Mondays are meeting days for SchoolTool, and this week's news and updates show things starting to come together as we approach the new school year and a new beta release.
In Vilnius, Ignas Mikalajūnas, with some help from Marius Gedminas, is through the hardest part of implementing a proper structure for school years and terms and will be checking that code in soon. This is the last large, potentially troublesome bunch of functionality that we need to add before the beta in October. Really, it is one of the first things that should have been done, but that mistake was made a long, long time ago. It feels like jacking up a house to add a new first floor. Seeing the end of this part of the project is a big relief.
In Arlington, Virginia, SchoolTool developer Alan Elkner, Programmers of Vilnius (POV) developer Justas Sadzevičius, Arlington student developers including Filip Sufitchi and Chris Carey, and assorted local teachers, administrators and techs got together for a CanDo development sprint, in anticipation of deploying this SchoolTool-based competency tracking application for 120 Virginia teachers later this month. By all accounts things went well, and the meeting illustrates the fairly complicated way our two projects are intertwined. In terms of money, the Commonwealth of Virginia paid for the developers this time around, Alan is an independent contractor who currently works full time on SchoolTool and CanDo, Justas is a co-worker of our lead developer, Ignas. This was Justas's first significant work on either project, but through POV were able to hook CanDo up with an skilled developer to fill in when they needed one on short notice, and we get another developer with SchoolTool experience, and Justas seems to have enjoyed it and impressed everyone in Virginia, so that ended up being a big win all around. Filip and Chris were among the student developers Jeff Elkner trained last year, in part with funding from Mark Shuttleworth and SchoolTool. They're doing high quality work now, making a good buck, and both have at least another year of school. Working closely with our professional developers over the past year has been a big part of their development. It is just about time to really document how we've done all this.
Figuring out how to make the relationship with POV work has been key. Having one full time programmer acting as lead developer, while still working within a small shop (rather than on his own as an individual) seems to be the right combination of flexibility (adding a developer when the schedule fits, having senior colleagues to go to for advice) and stability (commitment to POV as well as SchoolTool, possibility of organized succession if Ignas leaves the project, having local management to write the invoices, pay the rent and other non-programming tasks).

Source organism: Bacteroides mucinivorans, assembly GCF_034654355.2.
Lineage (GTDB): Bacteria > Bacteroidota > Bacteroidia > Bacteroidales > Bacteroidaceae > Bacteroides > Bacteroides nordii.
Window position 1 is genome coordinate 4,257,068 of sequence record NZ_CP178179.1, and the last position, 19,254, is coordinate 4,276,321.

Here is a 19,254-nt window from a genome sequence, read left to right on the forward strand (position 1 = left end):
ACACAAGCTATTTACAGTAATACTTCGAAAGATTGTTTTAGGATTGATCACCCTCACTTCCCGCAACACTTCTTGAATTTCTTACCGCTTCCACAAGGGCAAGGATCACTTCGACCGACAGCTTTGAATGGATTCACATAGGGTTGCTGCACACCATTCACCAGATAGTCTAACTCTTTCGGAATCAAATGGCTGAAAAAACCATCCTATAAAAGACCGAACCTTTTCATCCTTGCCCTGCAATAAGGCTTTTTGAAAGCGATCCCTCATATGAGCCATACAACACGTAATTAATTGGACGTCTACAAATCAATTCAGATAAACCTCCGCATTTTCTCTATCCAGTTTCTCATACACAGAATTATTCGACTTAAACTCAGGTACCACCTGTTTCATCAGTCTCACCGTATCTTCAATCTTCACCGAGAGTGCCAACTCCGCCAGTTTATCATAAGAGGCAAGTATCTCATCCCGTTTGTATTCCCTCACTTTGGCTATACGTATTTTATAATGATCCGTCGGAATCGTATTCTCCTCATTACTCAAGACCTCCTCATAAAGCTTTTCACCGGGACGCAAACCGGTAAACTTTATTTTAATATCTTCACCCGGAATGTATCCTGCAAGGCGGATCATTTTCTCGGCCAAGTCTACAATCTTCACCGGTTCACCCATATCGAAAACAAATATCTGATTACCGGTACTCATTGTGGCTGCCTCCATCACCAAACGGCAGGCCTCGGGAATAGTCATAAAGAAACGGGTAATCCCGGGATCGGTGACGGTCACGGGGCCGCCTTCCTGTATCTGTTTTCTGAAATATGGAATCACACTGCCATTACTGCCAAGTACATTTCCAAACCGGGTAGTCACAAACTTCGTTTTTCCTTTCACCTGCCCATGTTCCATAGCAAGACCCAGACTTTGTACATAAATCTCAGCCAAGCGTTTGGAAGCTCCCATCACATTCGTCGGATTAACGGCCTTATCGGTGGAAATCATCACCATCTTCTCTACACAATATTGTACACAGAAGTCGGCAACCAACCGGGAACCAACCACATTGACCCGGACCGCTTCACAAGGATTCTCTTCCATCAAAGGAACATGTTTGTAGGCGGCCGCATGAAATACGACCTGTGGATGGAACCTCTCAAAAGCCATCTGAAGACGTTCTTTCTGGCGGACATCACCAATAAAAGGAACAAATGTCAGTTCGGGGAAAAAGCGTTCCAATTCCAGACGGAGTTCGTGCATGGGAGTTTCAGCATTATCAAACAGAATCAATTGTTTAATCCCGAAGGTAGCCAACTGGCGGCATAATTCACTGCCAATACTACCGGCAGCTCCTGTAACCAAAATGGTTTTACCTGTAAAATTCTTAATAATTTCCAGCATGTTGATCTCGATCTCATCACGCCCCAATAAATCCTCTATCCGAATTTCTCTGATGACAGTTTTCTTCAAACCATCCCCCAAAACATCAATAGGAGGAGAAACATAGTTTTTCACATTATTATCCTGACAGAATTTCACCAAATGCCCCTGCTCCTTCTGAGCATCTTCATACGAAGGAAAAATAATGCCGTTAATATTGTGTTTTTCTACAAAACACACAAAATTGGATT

Meanwhile, this week Alan is back in Philadelphia, working to hit his deadline to get some new features running at SLA. This is another kind of relationship we're experimenting with, where SchoolTool is essentially paying a developer to work for a local school. We meet, plan out some goals that make sense for the individual school and the project as a whole, then put Alan to work on them, with a good chunk of his pay dependent on meeting the schedule. The whole dynamic is a little weird, and you lose unity of command, but it is useful in exceptional cases, like when you happen to know an extremely tech-savvy principal and staff and an available developer living in the same city. It has helped us bootstrap things this year, but I don't know that it will go down as a best practice. We'll see how the rest of the year goes.
The main topic of conversation at Monday's IRC meeting was how to update our translation processes (on Launchpad, natch) to get ready for regular production releases. That is, we need to switch from just translating "SchoolTool" to translating specific versions of SchoolTool, how we transfer the old translations into new versions, etc. If SchoolTool is successful, we'll be able to point to this kind of infrastructure work as one reason why; if it isn't successful, doing this kind of infrastructure work before shipping a working application will be one reason why. But really, we can't avoid it. Specifically, Jeff Elkner found us an enthusiastic Zope 3 developer in El Salvador who was at yesterday's IRC meeting and is willing and able to run SchoolTool down there, so we really do need to get the translation story straightened out ASAP.
And that's the way SchoolTool is, as of August 11, 2008.
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